In programs, all managers, staff, and families embrace the belief that children have the right to be safe by creating a culture of safety. They provide "an environment that encourages people to speak up about safety concerns, makes it safe to talk about mistakes and errors, and encourages learning from these events." Children are safer when managers, staff, and families work together to improve the strategies they use in homes, centers, and the community so children don't get hurt. Explore the resources below to learn more about creating a culture of safety.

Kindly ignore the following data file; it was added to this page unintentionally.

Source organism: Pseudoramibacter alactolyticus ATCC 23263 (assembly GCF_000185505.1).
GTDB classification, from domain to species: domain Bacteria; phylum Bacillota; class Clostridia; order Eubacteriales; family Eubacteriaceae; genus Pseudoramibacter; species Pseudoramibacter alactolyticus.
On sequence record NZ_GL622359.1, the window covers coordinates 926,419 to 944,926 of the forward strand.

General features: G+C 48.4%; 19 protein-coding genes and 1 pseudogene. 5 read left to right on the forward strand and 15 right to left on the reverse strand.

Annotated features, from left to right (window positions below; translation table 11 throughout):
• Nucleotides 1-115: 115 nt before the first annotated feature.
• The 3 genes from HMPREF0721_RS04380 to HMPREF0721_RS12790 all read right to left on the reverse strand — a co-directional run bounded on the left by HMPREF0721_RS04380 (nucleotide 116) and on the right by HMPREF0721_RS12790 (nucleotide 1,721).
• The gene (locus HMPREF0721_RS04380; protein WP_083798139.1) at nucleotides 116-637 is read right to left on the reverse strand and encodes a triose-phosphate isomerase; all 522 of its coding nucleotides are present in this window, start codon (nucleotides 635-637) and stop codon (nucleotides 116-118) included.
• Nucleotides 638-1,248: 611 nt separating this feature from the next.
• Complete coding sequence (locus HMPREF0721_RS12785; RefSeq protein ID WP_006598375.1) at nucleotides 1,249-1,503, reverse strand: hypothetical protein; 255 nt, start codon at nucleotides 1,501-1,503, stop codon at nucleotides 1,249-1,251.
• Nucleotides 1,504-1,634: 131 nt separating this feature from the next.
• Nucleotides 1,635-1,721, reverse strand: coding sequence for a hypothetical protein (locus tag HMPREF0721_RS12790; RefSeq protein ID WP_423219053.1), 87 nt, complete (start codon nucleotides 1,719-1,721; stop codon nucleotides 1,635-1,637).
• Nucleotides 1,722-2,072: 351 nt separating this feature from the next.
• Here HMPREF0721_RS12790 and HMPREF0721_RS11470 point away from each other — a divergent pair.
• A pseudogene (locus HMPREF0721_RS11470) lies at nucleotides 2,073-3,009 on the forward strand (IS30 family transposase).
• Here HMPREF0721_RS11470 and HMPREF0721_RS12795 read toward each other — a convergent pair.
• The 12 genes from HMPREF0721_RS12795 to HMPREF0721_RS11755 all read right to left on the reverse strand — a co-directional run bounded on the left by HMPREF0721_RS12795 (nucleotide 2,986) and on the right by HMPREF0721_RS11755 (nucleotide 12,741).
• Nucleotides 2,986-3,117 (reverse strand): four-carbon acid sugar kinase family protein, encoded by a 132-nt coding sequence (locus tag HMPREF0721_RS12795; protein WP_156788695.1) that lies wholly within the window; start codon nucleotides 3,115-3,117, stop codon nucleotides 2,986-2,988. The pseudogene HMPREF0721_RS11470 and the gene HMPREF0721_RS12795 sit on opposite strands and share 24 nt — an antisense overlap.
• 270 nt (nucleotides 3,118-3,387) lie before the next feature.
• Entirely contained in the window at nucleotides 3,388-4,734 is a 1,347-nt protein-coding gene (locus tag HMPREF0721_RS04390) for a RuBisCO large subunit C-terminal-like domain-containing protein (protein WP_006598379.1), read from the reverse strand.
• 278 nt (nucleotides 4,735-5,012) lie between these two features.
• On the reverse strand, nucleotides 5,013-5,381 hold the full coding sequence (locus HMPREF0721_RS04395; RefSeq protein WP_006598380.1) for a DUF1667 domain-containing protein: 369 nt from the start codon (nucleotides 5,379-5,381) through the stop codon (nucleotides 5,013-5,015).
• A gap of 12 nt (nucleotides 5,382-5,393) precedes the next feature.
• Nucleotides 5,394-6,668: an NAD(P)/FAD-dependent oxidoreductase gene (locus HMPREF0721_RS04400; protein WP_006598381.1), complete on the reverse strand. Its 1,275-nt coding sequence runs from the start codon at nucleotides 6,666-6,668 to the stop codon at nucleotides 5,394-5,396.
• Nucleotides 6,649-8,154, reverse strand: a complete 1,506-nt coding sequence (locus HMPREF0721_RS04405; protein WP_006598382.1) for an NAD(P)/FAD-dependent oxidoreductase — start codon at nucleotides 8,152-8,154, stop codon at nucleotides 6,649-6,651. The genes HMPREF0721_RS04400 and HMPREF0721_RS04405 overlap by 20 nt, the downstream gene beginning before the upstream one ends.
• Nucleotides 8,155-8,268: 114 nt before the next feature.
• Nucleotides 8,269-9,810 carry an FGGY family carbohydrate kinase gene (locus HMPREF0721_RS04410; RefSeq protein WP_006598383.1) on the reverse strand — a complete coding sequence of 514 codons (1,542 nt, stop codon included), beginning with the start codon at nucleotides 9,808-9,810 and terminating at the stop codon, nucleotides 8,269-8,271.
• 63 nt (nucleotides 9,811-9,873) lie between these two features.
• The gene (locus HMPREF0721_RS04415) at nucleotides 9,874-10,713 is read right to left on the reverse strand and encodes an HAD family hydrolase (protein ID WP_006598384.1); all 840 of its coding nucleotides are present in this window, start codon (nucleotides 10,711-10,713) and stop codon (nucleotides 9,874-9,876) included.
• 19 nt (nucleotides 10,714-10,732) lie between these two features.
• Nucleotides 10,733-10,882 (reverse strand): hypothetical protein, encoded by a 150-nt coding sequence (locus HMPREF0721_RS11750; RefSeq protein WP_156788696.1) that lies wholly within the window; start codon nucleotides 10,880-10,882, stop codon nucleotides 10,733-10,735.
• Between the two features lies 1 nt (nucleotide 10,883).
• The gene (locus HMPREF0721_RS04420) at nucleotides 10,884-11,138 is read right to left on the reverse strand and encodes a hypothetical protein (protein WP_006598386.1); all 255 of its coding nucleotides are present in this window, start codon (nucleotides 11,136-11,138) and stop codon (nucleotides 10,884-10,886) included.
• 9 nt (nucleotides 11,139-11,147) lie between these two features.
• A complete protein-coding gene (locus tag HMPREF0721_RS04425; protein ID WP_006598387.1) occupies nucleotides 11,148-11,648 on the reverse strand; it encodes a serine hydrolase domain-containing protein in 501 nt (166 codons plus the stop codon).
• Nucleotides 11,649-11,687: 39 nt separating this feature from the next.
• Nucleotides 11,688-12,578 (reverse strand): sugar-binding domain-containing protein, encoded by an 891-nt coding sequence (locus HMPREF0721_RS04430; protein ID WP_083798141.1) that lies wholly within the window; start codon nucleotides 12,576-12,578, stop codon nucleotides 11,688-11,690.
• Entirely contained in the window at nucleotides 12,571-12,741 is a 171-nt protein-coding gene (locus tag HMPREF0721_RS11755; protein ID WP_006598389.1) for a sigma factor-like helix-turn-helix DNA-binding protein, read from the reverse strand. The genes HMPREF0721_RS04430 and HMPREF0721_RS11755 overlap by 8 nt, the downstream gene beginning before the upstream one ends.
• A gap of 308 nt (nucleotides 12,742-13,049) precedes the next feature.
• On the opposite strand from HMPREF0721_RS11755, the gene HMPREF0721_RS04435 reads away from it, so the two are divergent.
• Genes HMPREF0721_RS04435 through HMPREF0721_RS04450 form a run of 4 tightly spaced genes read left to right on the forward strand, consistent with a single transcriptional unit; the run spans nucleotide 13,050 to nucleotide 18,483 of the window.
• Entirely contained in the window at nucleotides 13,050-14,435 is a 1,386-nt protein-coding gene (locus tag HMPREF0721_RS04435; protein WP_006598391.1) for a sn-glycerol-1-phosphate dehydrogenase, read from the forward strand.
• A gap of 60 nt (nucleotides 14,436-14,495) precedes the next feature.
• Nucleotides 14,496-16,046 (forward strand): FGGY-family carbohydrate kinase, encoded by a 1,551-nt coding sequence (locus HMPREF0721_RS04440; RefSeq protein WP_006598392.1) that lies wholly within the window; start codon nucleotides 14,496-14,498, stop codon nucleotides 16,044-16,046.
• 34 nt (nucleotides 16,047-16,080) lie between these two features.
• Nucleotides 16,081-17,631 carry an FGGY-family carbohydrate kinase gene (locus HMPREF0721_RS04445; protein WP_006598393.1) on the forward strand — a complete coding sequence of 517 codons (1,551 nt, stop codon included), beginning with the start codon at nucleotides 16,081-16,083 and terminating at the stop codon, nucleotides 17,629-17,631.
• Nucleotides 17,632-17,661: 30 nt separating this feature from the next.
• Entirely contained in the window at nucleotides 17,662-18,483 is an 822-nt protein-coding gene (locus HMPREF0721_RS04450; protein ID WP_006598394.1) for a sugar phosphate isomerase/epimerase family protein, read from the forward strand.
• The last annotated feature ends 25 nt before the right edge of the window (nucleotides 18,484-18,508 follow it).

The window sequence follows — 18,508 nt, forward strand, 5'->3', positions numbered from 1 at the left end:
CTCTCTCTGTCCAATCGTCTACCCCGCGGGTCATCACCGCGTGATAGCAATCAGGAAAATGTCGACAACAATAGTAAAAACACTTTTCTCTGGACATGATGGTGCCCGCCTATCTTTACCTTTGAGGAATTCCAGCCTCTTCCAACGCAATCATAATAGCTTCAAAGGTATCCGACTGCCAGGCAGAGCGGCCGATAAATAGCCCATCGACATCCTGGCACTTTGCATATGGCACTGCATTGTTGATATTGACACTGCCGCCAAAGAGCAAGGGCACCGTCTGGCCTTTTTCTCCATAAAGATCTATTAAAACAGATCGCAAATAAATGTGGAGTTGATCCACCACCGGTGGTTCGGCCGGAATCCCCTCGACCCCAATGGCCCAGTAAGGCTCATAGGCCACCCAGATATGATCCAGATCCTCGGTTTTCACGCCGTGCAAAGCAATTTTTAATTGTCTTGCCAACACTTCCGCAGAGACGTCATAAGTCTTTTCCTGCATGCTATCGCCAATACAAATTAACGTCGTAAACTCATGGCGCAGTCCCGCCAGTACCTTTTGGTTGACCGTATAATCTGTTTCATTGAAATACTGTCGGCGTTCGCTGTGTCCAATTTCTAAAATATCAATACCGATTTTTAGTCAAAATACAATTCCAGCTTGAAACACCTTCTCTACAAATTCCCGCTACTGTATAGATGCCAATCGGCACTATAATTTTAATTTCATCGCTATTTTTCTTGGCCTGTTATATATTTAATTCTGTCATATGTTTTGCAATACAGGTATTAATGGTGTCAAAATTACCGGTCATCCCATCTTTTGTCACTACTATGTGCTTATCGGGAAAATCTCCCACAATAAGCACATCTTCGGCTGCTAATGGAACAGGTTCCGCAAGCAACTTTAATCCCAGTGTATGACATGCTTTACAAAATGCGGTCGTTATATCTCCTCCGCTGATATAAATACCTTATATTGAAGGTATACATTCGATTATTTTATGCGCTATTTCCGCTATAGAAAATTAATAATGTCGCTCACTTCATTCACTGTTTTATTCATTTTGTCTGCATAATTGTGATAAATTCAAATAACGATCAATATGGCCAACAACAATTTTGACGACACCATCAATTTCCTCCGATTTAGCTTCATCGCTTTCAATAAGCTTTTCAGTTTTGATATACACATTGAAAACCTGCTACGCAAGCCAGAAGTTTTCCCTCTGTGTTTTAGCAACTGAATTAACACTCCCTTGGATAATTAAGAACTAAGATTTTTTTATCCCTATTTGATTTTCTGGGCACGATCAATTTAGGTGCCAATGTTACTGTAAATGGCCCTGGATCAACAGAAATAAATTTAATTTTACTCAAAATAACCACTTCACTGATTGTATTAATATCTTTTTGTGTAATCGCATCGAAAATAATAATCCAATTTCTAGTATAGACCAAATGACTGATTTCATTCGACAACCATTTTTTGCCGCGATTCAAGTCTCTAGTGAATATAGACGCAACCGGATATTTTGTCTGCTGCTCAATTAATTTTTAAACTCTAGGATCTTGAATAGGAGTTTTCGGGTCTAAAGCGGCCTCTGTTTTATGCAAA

A video for the Head Start Program Performance Standards 2017.
Watch this short webinar to learn about why the VEEC is important, who contributed to it, and to get a quick overview.
Early childhood programs keep children safe when their facilities, materials, and equipment are hazard-free and all staff use safety practices such as active supervision. Find resources to help staff and families reduce the number and severity of childhood injuries everywhere that children learn and grow. Discover tips for use at home, in cars and buses, on the playground, and in all early childhood settings.
Programs should comply with a state-approved or nationally recognized fire prevention code, such as the National Fire Protection Association (NFPA) 101: Life Safety Code.
Equipment, materials, furnishings, and play areas should be sturdy, safe, in good repair, and meet the recommendations of the CPSC.